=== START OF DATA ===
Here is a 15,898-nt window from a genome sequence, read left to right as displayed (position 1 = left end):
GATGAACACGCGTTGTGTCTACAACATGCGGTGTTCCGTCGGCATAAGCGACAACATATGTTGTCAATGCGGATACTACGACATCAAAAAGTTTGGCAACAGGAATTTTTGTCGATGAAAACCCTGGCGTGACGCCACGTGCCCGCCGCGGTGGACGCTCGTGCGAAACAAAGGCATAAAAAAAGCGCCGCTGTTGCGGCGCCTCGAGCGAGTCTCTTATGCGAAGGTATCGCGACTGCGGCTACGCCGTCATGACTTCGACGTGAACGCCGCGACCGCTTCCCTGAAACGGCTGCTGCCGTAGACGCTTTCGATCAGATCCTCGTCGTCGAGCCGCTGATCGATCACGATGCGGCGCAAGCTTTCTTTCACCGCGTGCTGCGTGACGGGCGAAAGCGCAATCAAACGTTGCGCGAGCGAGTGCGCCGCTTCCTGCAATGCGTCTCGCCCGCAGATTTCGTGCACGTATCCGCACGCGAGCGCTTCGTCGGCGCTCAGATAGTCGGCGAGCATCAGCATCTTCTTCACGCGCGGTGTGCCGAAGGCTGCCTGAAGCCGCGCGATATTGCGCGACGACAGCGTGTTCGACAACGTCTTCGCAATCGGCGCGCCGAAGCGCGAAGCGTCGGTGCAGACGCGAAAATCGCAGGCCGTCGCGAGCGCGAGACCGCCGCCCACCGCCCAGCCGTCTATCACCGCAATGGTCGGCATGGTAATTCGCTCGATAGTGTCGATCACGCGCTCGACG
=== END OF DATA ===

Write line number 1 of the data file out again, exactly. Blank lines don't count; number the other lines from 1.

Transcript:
Here is a 15,898-nt window from a genome sequence, read left to right as displayed (position 1 = left end):